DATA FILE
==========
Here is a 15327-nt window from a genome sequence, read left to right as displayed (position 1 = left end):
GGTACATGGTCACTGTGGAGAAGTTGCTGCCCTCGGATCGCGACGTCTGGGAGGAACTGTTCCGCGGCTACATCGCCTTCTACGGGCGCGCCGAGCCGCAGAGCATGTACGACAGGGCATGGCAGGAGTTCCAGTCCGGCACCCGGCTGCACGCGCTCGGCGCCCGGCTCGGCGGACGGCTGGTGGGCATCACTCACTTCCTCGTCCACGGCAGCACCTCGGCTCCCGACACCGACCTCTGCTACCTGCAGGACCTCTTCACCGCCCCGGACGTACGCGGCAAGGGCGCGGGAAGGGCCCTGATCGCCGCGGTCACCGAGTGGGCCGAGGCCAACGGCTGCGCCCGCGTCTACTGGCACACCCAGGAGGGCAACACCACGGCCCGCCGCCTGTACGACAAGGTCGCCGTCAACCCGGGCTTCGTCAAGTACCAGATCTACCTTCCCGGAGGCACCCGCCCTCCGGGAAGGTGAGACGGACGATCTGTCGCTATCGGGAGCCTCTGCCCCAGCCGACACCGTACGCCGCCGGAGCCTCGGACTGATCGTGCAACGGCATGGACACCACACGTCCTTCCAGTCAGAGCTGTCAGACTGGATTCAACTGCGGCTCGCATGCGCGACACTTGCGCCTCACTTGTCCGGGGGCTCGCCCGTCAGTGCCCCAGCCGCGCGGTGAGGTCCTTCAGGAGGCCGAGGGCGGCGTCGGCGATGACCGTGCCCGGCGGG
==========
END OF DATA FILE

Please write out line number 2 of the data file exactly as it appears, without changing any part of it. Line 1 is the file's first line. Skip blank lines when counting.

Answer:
GGTACATGGTCACTGTGGAGAAGTTGCTGCCCTCGGATCGCGACGTCTGGGAGGAACTGTTCCGCGGCTACATCGCCTTCTACGGGCGCGCCGAGCCGCAGAGCATGTACGACAGGGCATGGCAGGAGTTCCAGTCCGGCACCCGGCTGCACGCGCTCGGCGCCCGGCTCGGCGGACGGCTGGTGGGCATCACTCACTTCCTCGTCCACGGCAGCACCTCGGCTCCCGACACCGACCTCTGCTACCTGCAGGACCTCTTCACCGCCCCGGACGTACGCGGCAAGGGCGCGGGAAGGGCCCTGATCGCCGCGGTCACCGAGTGGGCCGAGGCCAACGGCTGCGCCCGCGTCTACTGGCACACCCAGGAGGGCAACACCACGGCCCGCCGCCTGTACGACAAGGTCGCCGTCAACCCGGGCTTCGTCAAGTACCAGATCTACCTTCCCGGAGGCACCCGCCCTCCGGGAAGGTGAGACGGACGATCTGTCGCTATCGGGAGCCTCTGCCCCAGCCGACACCGTACGCCGCCGGAGCCTCGGACTGATCGTGCAACGGCATGGACACCACACGTCCTTCCAGTCAGAGCTGTCAGACTGGATTCAACTGCGGCTCGCATGCGCGACACTTGCGCCTCACTTGTCCGGGGGCTCGCCCGTCAGTGCCCCAGCCGCGCGGTGAGGTCCTTCAGGAGGCCGAGGGCGGCGTCGGCGATGACCGTGCCCGGCGGG